After the initialization, the line is closed and reopened. This time, however, the line is opened in blocking mode so that the device is not tied up. Detection of the carrier signal will allow the line to be opened.
Next, getty types the issue (or login banner, usually from /etc/issue ) and login prompt. Finally, getty reads the user's login name and invokes login (1m) with the user's name as an argument. While reading the name, getty attempts to adapt the system to the speed of the terminal being used, and also sets certain terminal parameters (see termio (7)) to conform with the user's login procedure.
The tty device used by getty is determined by the line argument. Getty uses the string /dev/ line as the name of the device to attach itself to. Unless getty is invoked with the -h flag (or HANGUP=NO is specified in the defaults file), it will force a hangup on the line by setting the speed to zero. Giving -r delay on the command line (or using WAITCHAR=YES and DELAY= delay in the defaults file) will cause getty to wait for a single character from the line, and then to wait delay seconds before continuing. If no delay is desired, use -r0 . Giving -w waitfor on the command line (or using WAITFOR= waitfor in the defaults file) will cause getty to wait for the specified string of characters from the line before continuing. Giving -t timeout on the command line (or using TIMEOUT= timeout in the defaults file) will cause getty to exit if no user name is accepted within timeout seconds after the login prompt is typed.
The speed argument is a label to a entry in the /etc/gettydefs file (see gettydefs (4)). This entry defines to getty the initial speed (baud rate) and tty settings, the login prompt to be used, the final speed and tty settings, and a pointer to another entry to try should the user indicate that the speed is not correct. This is done by sending a <break> character (actually sequence). Under certain conditions, a carriage-return will perform the same function. This is usually the case when getty is set to a higher speed than the modem or terminal. Getty scans the gettydefs file sequentially looking for a matching entry. If no speed was given or the entry cannot be found, the first entry in the /etc/gettydefs file is used as a default. In the event that the gettydefs file cannot be accessed, there is a compiled-in default entry that is used.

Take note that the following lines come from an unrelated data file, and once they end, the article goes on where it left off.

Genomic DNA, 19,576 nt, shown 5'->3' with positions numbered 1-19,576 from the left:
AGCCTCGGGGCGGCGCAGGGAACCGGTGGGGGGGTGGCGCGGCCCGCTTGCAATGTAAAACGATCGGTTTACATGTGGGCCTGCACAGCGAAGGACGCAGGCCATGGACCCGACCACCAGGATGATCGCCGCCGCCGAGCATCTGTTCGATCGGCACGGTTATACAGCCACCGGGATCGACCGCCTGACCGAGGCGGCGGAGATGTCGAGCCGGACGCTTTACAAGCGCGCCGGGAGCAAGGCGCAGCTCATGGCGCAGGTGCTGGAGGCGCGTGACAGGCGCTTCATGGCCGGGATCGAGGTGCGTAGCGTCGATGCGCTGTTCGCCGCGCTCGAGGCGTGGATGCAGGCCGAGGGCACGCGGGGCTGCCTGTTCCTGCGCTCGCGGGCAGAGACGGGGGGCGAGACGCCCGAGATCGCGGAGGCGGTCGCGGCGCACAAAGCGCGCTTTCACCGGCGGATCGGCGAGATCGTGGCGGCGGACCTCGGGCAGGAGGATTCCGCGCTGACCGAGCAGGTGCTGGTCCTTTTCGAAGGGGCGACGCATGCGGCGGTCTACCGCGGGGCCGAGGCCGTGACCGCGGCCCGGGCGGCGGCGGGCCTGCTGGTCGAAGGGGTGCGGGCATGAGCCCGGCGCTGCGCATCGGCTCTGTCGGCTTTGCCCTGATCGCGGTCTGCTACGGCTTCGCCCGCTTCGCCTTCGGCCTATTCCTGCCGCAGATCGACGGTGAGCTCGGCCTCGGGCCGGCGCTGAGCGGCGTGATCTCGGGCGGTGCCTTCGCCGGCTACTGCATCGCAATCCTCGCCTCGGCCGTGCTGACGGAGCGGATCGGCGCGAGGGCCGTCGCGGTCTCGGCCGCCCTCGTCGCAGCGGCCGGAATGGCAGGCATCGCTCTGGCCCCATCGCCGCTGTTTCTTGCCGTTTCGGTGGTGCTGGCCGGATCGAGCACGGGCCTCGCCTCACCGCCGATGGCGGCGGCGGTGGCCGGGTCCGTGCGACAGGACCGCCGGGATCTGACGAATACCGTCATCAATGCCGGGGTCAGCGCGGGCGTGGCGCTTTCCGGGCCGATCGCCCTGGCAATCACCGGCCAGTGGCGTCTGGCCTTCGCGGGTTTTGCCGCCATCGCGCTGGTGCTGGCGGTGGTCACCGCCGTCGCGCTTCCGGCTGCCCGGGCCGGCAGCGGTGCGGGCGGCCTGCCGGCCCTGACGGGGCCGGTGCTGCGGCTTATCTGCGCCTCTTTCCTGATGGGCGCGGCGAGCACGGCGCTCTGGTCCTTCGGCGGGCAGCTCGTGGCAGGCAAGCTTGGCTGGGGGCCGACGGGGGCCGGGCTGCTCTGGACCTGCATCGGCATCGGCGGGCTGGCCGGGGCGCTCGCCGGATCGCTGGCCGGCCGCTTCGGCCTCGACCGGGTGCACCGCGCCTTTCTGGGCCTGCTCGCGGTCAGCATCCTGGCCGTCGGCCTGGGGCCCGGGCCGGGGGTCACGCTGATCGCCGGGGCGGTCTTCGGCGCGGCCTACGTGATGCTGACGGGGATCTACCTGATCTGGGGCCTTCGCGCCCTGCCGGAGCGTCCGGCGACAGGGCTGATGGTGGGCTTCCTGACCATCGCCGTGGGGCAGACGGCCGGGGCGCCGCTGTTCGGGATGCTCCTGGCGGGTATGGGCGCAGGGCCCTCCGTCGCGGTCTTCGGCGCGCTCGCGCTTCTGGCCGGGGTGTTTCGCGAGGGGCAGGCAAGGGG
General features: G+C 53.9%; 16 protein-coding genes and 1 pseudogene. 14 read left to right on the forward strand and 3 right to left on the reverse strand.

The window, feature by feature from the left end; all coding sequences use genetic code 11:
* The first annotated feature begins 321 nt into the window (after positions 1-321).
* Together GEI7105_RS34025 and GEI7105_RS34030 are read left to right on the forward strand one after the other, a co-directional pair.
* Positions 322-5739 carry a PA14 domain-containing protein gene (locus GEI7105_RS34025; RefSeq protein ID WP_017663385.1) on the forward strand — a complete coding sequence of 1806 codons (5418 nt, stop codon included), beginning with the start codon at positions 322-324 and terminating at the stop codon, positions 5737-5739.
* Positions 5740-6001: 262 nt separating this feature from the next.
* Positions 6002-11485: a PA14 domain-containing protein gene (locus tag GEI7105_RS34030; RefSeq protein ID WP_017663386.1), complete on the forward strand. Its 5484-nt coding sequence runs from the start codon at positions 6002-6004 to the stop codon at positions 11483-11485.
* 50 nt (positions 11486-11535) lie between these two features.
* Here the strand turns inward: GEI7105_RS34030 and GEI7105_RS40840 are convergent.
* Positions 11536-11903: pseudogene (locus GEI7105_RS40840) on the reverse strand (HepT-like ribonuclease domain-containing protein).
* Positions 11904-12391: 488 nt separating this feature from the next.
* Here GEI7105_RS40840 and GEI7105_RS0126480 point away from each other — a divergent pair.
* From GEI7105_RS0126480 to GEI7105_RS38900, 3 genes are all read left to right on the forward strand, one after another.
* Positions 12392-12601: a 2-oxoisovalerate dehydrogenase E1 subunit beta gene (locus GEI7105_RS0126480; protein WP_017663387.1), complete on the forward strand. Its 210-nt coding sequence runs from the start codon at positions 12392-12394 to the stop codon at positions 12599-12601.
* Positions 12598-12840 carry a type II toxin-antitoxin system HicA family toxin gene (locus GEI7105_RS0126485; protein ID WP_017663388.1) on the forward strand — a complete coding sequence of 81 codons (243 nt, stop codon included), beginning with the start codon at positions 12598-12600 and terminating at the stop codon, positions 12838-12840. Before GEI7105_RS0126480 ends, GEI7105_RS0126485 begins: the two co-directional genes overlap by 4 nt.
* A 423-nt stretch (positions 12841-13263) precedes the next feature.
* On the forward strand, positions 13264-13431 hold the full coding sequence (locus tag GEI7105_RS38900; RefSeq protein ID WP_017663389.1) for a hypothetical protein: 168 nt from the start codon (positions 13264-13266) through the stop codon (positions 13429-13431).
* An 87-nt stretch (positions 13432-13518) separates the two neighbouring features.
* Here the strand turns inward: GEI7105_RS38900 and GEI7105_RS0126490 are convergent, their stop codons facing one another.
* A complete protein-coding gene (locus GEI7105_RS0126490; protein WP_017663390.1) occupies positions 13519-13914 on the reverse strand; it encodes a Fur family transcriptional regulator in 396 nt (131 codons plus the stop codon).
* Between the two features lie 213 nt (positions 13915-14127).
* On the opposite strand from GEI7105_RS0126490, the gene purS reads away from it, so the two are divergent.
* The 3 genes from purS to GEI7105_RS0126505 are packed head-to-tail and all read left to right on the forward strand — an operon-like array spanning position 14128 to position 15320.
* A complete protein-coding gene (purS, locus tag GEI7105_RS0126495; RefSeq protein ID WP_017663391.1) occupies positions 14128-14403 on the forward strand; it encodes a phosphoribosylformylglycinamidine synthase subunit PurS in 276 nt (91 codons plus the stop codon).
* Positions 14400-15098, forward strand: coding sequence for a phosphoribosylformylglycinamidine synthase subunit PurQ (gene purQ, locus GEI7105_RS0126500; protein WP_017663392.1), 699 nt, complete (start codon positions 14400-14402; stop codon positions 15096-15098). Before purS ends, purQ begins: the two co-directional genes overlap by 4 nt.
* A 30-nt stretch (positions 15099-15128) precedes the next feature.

The type argument is a string which names the type of terminal attached to the line. The type should be a valid terminal name listed in the termcap (7) database. Getty uses this value to determine how to clear the video display. It also sets the environment variable TERM to the contents of this value.
The lined argument is a string describing the line discipline to use on the line. The default is LDISC0 .
As mentioned, getty types the login prompt and then reads the user's login name. If a null character is received, it is assumed to be the result of the user pressing the <break> key or the carriage-return key to indicate the speed is wrong. This causes getty to locate the next speed in the series (defined in /etc/gettydefs).
The user's name is terminated by a new-line or carriage-return character. A carriage-return results in the system being set to map those to new-lines (see ioctl (2)).
The user's name is scanned to see if it contains only upper-case characters. If so, the system is set to map any future upper-case characters into lower-case.
A check option is provided for testing the gettydefs file. When getty is invoked with the -c gettydefs option, it scans the named gettydefs file and prints out (to the standard output) the values it sees. If any parsing errors occur (due to errors in the syntax of the gettydefs file), they are reported.
WAITFOR=RING CONNECT="" ATA\r CONNECT\\A
Also, certain "@" char parameters are recognized. Those parameters, and the value that is substituted for them are:
Line initialization is performed just after the
is opened and prior to handling the WAITCHAR and/or WAITFOR options.
Initialization is accomplished by placing an
supports subfields in the expect field of the form
The for the connect chat script is exactly the same as that
for the INIT script (see LINE INITIALIZATION), with the following
When uugetty starts up, if it sees a lock file on the line it intends to use, it will use the pid in the lock file to see if there is an active process holding the lock. If not, uugetty will remove the lock file and continue. If a valid process is found, uugetty will sleep until that process releases the lock and then it will exit, forcing init (1m) to spawn a new uugetty. Once no conflicting process is found, uugetty grabs the line by creating the lock file itself before issuing the login prompt. This prevents other processes from using the line.
will normally only lock the name of the line it is running on. On
systems where there are two device names referring to the same port
(as is the case where one device uses modem control while the other
doesn't), place a line of the form
While waiting for carrier detect, Uugetty will check for lockfiles every 30 seconds. If lockfiles are found, uugetty will exit, and init will respawn another getty. This allows the modem to be reinitialized after another process has used the modem.
Getty_ps in its current evil form: Kris Gleason <firstname.lastname@example.org>
Original getty_ps: Paul Sutcliffe, Jr. <email@example.com> UUCP: ...!rutgers!devon!paul
Autobauding routines adapted from code submitted by Mark Keating <...!utzoo!censor!markk>